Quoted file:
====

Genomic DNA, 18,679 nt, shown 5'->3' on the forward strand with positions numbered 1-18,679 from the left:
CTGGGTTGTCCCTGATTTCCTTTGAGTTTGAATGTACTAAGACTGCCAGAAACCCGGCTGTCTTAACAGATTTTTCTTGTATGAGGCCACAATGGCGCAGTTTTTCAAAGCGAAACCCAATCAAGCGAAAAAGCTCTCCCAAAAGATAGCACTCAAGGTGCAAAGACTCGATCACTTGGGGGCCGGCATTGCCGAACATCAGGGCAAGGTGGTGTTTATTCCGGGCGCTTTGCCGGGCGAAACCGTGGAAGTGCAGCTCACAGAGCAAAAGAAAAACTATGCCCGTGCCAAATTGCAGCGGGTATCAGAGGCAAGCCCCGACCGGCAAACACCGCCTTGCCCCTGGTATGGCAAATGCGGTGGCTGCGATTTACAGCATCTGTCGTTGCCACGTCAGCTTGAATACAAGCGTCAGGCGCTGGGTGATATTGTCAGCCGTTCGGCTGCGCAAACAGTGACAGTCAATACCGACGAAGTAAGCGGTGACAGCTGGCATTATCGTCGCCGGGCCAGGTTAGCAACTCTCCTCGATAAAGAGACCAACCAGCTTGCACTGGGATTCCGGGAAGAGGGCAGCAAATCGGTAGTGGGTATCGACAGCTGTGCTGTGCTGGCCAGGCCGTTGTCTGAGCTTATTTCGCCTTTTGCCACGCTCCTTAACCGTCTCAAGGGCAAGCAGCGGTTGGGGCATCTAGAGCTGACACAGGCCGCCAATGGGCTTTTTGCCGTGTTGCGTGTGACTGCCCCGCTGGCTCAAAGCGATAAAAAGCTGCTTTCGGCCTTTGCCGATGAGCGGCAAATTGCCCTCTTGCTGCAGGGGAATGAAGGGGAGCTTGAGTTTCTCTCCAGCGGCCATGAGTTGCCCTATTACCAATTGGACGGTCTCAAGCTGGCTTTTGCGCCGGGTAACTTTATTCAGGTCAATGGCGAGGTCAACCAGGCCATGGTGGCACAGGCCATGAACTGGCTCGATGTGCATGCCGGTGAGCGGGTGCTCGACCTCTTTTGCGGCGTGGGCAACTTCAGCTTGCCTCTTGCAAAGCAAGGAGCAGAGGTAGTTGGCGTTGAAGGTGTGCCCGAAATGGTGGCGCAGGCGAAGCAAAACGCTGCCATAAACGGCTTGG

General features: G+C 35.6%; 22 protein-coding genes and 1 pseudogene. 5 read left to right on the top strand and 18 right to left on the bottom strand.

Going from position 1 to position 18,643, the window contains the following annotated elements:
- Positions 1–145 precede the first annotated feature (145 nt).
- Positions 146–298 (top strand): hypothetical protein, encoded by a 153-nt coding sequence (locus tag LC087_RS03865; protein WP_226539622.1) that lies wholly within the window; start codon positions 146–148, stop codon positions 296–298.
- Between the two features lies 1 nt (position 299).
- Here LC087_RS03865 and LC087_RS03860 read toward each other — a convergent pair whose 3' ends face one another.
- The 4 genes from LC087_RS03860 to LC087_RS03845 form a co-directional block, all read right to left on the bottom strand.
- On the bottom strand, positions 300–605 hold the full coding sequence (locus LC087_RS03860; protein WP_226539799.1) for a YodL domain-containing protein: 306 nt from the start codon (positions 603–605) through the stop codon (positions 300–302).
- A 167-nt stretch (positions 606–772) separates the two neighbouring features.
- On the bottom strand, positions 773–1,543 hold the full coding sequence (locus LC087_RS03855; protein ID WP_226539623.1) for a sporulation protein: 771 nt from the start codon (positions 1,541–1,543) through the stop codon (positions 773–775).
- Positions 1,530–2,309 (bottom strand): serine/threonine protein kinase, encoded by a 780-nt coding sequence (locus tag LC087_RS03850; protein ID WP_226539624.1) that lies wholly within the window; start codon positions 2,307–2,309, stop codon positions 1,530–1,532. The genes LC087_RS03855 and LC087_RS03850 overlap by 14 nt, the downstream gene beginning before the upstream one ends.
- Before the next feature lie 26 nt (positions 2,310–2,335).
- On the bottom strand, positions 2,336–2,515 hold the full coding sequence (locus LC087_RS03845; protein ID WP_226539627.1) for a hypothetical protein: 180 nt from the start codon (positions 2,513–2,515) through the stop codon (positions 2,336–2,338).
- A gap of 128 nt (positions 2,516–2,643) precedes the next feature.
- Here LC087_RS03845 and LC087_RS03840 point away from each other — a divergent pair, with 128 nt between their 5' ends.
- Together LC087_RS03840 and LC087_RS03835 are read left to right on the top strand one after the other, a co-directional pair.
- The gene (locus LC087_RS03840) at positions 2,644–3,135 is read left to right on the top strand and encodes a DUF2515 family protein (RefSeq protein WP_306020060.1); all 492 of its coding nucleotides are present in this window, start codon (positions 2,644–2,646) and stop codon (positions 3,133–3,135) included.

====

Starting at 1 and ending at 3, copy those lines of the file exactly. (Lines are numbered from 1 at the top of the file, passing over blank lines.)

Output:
Genomic DNA, 18,679 nt, shown 5'->3' on the forward strand with positions numbered 1-18,679 from the left:
CTGGGTTGTCCCTGATTTCCTTTGAGTTTGAATGTACTAAGACTGCCAGAAACCCGGCTGTCTTAACAGATTTTTCTTGTATGAGGCCACAATGGCGCAGTTTTTCAAAGCGAAACCCAATCAAGCGAAAAAGCTCTCCCAAAAGATAGCACTCAAGGTGCAAAGACTCGATCACTTGGGGGCCGGCATTGCCGAACATCAGGGCAAGGTGGTGTTTATTCCGGGCGCTTTGCCGGGCGAAACCGTGGAAGTGCAGCTCACAGAGCAAAAGAAAAACTATGCCCGTGCCAAATTGCAGCGGGTATCAGAGGCAAGCCCCGACCGGCAAACACCGCCTTGCCCCTGGTATGGCAAATGCGGTGGCTGCGATTTACAGCATCTGTCGTTGCCACGTCAGCTTGAATACAAGCGTCAGGCGCTGGGTGATATTGTCAGCCGTTCGGCTGCGCAAACAGTGACAGTCAATACCGACGAAGTAAGCGGTGACAGCTGGCATTATCGTCGCCGGGCCAGGTTAGCAACTCTCCTCGATAAAGAGACCAACCAGCTTGCACTGGGATTCCGGGAAGAGGGCAGCAAATCGGTAGTGGGTATCGACAGCTGTGCTGTGCTGGCCAGGCCGTTGTCTGAGCTTATTTCGCCTTTTGCCACGCTCCTTAACCGTCTCAAGGGCAAGCAGCGGTTGGGGCATCTAGAGCTGACACAGGCCGCCAATGGGCTTTTTGCCGTGTTGCGTGTGACTGCCCCGCTGGCTCAAAGCGATAAAAAGCTGCTTTCGGCCTTTGCCGATGAGCGGCAAATTGCCCTCTTGCTGCAGGGGAATGAAGGGGAGCTTGAGTTTCTCTCCAGCGGCCATGAGTTGCCCTATTACCAATTGGACGGTCTCAAGCTGGCTTTTGCGCCGGGTAACTTTATTCAGGTCAATGGCGAGGTCAACCAGGCCATGGTGGCACAGGCCATGAACTGGCTCGATGTGCATGCCGGTGAGCGGGTGCTCGACCTCTTTTGCGGCGTGGGCAACTTCAGCTTGCCTCTTGCAAAGCAAGGAGCAGAGGTAGTTGGCGTTGAAGGTGTGCCCGAAATGGTGGCGCAGGCGAAGCAAAACGCTGCCATAAACGGCTTGG

General features: G+C 35.6%; 22 protein-coding genes and 1 pseudogene. 5 read left to right on the top strand and 18 right to left on the bottom strand.